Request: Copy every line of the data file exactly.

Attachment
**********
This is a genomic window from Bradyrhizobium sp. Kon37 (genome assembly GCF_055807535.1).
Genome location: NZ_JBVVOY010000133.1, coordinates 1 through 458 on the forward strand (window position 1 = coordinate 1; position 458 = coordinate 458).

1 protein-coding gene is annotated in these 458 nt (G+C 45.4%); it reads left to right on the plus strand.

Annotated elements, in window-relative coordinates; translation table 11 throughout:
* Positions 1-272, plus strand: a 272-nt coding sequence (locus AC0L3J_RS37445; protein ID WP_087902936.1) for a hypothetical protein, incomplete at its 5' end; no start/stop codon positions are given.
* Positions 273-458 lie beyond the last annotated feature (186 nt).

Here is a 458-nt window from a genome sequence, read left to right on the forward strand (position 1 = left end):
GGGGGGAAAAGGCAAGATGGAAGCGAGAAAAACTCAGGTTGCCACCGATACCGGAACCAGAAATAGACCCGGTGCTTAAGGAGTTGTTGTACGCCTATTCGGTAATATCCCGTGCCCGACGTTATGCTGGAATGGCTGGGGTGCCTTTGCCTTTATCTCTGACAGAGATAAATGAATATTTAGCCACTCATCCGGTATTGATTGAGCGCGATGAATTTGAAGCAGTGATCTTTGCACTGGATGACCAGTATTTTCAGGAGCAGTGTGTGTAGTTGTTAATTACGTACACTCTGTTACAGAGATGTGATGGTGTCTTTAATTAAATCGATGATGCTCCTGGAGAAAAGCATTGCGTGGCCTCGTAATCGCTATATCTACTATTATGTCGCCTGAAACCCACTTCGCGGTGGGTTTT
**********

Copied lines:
This is a genomic window from Bradyrhizobium sp. Kon37 (genome assembly GCF_055807535.1).
Genome location: NZ_JBVVOY010000133.1, coordinates 1 through 458 on the forward strand (window position 1 = coordinate 1; position 458 = coordinate 458).

1 protein-coding gene is annotated in these 458 nt (G+C 45.4%); it reads left to right on the plus strand.

Annotated elements, in window-relative coordinates; translation table 11 throughout:
* Positions 1-272, plus strand: a 272-nt coding sequence (locus AC0L3J_RS37445; protein ID WP_087902936.1) for a hypothetical protein, incomplete at its 5' end; no start/stop codon positions are given.
* Positions 273-458 lie beyond the last annotated feature (186 nt).

Here is a 458-nt window from a genome sequence, read left to right on the forward strand (position 1 = left end):
GGGGGGAAAAGGCAAGATGGAAGCGAGAAAAACTCAGGTTGCCACCGATACCGGAACCAGAAATAGACCCGGTGCTTAAGGAGTTGTTGTACGCCTATTCGGTAATATCCCGTGCCCGACGTTATGCTGGAATGGCTGGGGTGCCTTTGCCTTTATCTCTGACAGAGATAAATGAATATTTAGCCACTCATCCGGTATTGATTGAGCGCGATGAATTTGAAGCAGTGATCTTTGCACTGGATGACCAGTATTTTCAGGAGCAGTGTGTGTAGTTGTTAATTACGTACACTCTGTTACAGAGATGTGATGGTGTCTTTAATTAAATCGATGATGCTCCTGGAGAAAAGCATTGCGTGGCCTCGTAATCGCTATATCTACTATTATGTCGCCTGAAACCCACTTCGCGGTGGGTTTT